How to reconnect a well?greenspun.com : LUSENET : TimeBomb 2000 (Y2000) Preparation Forum : One Thread
I've blackmailed my daughter into promising to spend New Year's Eve here with us, but I fear she may not be able to get here if things break down before that day. She bought an old house last year and I noticed there was a hand pump in her basement. It's not hooked up, but I'm wondering how difficult it would be to get it operational again. Wouldn't I love to have one of those in my basement!
-- Pearlie Sweetcake (firstname.lastname@example.org), September 02, 1999
I don't have a good answer for your question, but some considerations, possibly. Part will depend on who it is you can bring in to do it. You might try just an anon/hypothetical call to a plumbing place. Ask them what's involved in re-hooking up a hand pump.
Then, think hard, hard, hard to remember if you "know someone" who is gifted in a plumbing way and also trustworthy. They might be the best approach because there is one point of red-tape that I'll bring up--
The old farm house we were living in at one point had a 'point' or 'sand point' well that was driven through the basement. (Don't recall if there was a hand-pump there as well.) This was an earthen basement, not poured concrete. It started having problems. We thought we could just have a new point well driven, but that was no longer an okay type well to have according to the county govt., so there were no official plumbers who could install this type of well. Of course had we know someone gifted along those lines, the necessary work probably could have been done...
Bureaucracy could be the most difficult part of the job.
I, too, have been having a few daydream moments of 'wouldn't it be nice to have a handpump in the basement'... I even have an imaginary spot all picked out for it. It certainly simplify a lot of things.
-- winter wondering (email@example.com), September 02, 1999.
Like the other person said, it really depends on the situation. Asides from the zoning issue, there are other things to worry about. A couple I can think of off the top of my head: 1) Assuming you get it hooked up, is it safe to drink? 2) Some rural cities with wells ordered the "capping" of home wells when they went to a city provided water supply. The capping came 2 ways: 1) Cement down the pipe, or 2) a metal cap either screwed on the end or welded/sealed on. The idea, of course, being to make sure you only had one source for water... :) Your mileage may vary.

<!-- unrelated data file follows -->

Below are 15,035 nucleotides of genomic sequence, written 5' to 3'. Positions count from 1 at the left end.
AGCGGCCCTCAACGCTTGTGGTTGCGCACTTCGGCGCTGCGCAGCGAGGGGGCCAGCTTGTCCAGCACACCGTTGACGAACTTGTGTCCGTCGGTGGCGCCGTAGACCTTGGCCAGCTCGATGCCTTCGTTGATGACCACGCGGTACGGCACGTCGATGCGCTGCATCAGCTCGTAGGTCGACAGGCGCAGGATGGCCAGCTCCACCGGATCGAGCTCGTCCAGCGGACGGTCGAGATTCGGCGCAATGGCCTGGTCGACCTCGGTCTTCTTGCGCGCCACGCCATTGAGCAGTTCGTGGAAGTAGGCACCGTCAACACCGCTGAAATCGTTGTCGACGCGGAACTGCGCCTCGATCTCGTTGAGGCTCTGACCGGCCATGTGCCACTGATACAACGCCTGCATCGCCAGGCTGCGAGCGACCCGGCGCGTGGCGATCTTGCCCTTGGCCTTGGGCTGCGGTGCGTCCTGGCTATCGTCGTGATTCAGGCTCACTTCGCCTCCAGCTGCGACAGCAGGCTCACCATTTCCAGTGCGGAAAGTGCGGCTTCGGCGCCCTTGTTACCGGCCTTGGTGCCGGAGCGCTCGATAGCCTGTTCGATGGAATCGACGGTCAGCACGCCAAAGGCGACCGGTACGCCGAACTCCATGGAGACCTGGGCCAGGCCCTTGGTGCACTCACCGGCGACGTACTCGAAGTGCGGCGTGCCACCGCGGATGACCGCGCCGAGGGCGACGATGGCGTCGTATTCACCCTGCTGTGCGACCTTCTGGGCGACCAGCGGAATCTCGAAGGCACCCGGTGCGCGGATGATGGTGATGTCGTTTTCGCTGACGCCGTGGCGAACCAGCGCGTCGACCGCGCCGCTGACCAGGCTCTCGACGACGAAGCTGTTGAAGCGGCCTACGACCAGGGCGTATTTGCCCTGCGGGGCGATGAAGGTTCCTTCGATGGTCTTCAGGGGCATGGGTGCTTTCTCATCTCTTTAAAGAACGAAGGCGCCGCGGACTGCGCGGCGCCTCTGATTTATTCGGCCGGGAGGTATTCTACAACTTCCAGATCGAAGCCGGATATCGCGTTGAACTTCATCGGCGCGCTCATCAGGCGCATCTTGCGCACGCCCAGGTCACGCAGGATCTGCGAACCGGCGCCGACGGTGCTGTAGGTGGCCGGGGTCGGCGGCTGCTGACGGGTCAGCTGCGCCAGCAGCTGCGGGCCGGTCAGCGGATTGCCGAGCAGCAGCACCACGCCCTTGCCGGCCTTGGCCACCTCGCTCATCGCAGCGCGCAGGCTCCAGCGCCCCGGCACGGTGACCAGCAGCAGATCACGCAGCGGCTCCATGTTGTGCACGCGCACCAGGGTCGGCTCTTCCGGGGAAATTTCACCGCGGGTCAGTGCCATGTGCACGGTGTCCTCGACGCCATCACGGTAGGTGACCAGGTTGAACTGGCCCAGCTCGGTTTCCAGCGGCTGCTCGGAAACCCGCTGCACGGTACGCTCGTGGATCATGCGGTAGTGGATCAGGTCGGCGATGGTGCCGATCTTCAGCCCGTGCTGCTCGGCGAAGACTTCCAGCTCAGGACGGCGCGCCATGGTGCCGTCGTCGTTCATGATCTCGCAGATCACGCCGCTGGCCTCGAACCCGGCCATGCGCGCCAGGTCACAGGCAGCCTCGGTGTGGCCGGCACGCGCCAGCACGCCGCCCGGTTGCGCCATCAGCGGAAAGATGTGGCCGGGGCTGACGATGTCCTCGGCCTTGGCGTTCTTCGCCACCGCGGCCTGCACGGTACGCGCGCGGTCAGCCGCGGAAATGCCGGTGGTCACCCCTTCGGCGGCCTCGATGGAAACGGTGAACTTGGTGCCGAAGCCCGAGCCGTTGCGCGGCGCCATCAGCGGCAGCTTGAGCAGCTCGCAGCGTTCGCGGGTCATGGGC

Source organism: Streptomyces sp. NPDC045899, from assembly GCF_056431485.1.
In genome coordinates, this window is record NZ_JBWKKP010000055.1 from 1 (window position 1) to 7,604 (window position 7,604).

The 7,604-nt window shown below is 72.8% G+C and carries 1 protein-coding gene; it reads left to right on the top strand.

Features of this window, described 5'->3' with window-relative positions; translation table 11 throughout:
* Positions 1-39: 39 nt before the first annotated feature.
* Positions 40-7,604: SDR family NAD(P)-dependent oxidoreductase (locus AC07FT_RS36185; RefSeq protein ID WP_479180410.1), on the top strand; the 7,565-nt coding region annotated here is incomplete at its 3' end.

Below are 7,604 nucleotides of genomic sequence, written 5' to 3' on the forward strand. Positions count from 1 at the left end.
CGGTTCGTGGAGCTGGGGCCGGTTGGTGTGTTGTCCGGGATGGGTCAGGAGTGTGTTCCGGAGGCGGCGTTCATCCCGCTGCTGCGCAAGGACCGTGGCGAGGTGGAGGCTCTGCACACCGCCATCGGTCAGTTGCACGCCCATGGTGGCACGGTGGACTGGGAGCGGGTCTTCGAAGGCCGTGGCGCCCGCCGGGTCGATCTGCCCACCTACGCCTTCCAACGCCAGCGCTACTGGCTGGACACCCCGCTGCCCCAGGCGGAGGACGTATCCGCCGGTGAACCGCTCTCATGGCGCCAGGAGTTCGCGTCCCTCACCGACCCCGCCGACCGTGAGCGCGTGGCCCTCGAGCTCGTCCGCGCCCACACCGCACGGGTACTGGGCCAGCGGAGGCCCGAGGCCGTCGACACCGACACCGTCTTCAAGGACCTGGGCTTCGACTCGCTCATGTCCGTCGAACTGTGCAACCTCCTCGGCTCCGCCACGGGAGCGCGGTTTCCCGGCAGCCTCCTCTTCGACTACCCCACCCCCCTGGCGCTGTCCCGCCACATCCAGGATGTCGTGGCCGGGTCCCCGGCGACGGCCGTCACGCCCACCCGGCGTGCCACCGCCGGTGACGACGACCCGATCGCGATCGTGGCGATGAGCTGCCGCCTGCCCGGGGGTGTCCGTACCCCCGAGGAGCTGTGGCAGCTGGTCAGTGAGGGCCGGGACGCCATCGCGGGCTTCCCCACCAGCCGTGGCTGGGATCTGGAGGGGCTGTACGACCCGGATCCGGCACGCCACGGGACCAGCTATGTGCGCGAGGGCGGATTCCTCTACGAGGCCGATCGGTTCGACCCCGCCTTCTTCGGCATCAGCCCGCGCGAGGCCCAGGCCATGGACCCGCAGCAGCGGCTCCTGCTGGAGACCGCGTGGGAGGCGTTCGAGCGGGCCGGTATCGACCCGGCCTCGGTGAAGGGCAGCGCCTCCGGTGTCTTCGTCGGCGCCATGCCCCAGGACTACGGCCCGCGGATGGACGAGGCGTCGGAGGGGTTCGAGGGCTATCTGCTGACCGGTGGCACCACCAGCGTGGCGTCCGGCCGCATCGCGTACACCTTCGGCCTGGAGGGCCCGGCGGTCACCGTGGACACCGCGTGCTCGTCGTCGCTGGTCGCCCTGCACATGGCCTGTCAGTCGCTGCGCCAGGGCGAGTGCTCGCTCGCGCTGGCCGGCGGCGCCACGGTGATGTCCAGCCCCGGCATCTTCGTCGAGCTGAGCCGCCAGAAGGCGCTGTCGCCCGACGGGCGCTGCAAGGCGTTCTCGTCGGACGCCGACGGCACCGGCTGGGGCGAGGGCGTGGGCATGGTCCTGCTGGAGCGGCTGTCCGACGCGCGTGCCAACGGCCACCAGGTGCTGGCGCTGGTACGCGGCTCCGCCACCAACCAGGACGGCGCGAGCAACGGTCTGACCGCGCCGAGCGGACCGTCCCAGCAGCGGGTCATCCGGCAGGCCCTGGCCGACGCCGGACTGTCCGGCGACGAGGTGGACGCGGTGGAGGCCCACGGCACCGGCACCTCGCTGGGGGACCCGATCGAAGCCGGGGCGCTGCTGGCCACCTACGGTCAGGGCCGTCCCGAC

-- James Collins (firstname.lastname@example.org), September 02, 1999.
Well, around here you'd call the well company and they'd send someone out to look at the site and make recommendations. No charge for this. If the water could be accessed you could send a sample to the county extension agent for testing prior to committing money to the renovation project. Best case, you'd have good water, the pump was just disconnected, and no city restrictions would apply. We live 9 miles outside a city that has extended their water lines to our road, but hookup is still optional. Drills and bored wells are everywhere. Get all the facts pertinent to your daughter's area and situation and see what you've got. Good luck! Wish there was one in my basement. We have a well, but I'm still not sure how to access it manually, it's so deep.
-- Jill D. (email@example.com), September 02, 1999.
In Wisconsin, and many other states, it is illegal to have an inside well, or one closer than some certain distance, designed to insure access to equipment that might be used to pull the pump etc from the well. Therefore, a plumber or well driller might feel obligated to report your "illegal" well in some situations. How to hook it up depends on lots of things- especially depth and kind of pump now in use. Go to the library and get some books on wells and home water systems and do some reading so you get a better idea of what you may have to deal with. Maybe you'll be able to figure it out and do it all yourself.
You say the hand pump is not hooked up. Is it on the well, or just sitting loose in the corner? Can you look into the wll pipe (casing) with a flashlight and pocket mirror and see how far it is to water? Maybe we can help you figure this out yet.
-- Jim (firstname.lastname@example.org), September 02, 1999.
I only saw it once, nearly a year ago. It was an old pump, still attached. I didn't inspect it at all. The location is near downtown Indianapolis, so you can see it must have been drilled a very long time ago. I think my best bet is to try and be sure my daughter is here (near a river) when TSHTF. Thanks for the suggestions.
-- Pearlie Sweetcake (email@example.com), September 03, 1999.